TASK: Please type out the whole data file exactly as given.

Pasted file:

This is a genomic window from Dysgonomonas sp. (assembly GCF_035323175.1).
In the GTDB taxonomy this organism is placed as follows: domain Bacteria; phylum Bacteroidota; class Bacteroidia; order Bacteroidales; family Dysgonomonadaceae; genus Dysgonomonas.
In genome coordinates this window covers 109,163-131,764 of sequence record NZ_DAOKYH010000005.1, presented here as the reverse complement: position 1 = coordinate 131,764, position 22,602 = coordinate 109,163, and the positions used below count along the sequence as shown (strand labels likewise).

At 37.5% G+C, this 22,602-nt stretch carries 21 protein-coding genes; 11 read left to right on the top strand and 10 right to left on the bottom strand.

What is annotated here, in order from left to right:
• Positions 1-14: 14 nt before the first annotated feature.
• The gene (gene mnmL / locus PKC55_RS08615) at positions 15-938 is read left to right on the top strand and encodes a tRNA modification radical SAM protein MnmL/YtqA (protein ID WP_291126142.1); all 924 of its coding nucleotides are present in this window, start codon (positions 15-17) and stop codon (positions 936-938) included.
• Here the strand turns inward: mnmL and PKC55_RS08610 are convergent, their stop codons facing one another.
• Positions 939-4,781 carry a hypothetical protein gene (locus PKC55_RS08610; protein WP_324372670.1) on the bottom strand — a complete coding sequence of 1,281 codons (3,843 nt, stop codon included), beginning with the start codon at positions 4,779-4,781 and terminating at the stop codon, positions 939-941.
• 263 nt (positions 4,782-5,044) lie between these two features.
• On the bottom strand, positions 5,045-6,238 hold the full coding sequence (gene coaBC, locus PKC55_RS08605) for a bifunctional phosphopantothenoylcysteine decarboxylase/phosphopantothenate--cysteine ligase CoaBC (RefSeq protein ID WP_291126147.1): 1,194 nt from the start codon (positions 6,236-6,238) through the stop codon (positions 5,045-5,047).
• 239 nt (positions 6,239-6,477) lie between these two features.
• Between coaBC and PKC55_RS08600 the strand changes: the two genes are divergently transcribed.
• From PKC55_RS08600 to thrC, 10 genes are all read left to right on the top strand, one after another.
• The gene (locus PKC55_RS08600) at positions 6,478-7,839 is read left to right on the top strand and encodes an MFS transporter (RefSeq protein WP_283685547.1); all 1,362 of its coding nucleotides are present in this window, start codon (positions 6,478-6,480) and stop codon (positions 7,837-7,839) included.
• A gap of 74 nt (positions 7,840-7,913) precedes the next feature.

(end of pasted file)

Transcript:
This is a genomic window from Dysgonomonas sp. (assembly GCF_035323175.1).
In the GTDB taxonomy this organism is placed as follows: domain Bacteria; phylum Bacteroidota; class Bacteroidia; order Bacteroidales; family Dysgonomonadaceae; genus Dysgonomonas.
In genome coordinates this window covers 109,163-131,764 of sequence record NZ_DAOKYH010000005.1, presented here as the reverse complement: position 1 = coordinate 131,764, position 22,602 = coordinate 109,163, and the positions used below count along the sequence as shown (strand labels likewise).

At 37.5% G+C, this 22,602-nt stretch carries 21 protein-coding genes; 11 read left to right on the top strand and 10 right to left on the bottom strand.

What is annotated here, in order from left to right:
• Positions 1-14: 14 nt before the first annotated feature.
• The gene (gene mnmL / locus PKC55_RS08615) at positions 15-938 is read left to right on the top strand and encodes a tRNA modification radical SAM protein MnmL/YtqA (protein ID WP_291126142.1); all 924 of its coding nucleotides are present in this window, start codon (positions 15-17) and stop codon (positions 936-938) included.
• Here the strand turns inward: mnmL and PKC55_RS08610 are convergent, their stop codons facing one another.
• Positions 939-4,781 carry a hypothetical protein gene (locus PKC55_RS08610; protein WP_324372670.1) on the bottom strand — a complete coding sequence of 1,281 codons (3,843 nt, stop codon included), beginning with the start codon at positions 4,779-4,781 and terminating at the stop codon, positions 939-941.
• 263 nt (positions 4,782-5,044) lie between these two features.
• On the bottom strand, positions 5,045-6,238 hold the full coding sequence (gene coaBC, locus PKC55_RS08605) for a bifunctional phosphopantothenoylcysteine decarboxylase/phosphopantothenate--cysteine ligase CoaBC (RefSeq protein ID WP_291126147.1): 1,194 nt from the start codon (positions 6,236-6,238) through the stop codon (positions 5,045-5,047).
• 239 nt (positions 6,239-6,477) lie between these two features.
• Between coaBC and PKC55_RS08600 the strand changes: the two genes are divergently transcribed.
• From PKC55_RS08600 to thrC, 10 genes are all read left to right on the top strand, one after another.
• The gene (locus PKC55_RS08600) at positions 6,478-7,839 is read left to right on the top strand and encodes an MFS transporter (RefSeq protein WP_283685547.1); all 1,362 of its coding nucleotides are present in this window, start codon (positions 6,478-6,480) and stop codon (positions 7,837-7,839) included.
• A gap of 74 nt (positions 7,840-7,913) precedes the next feature.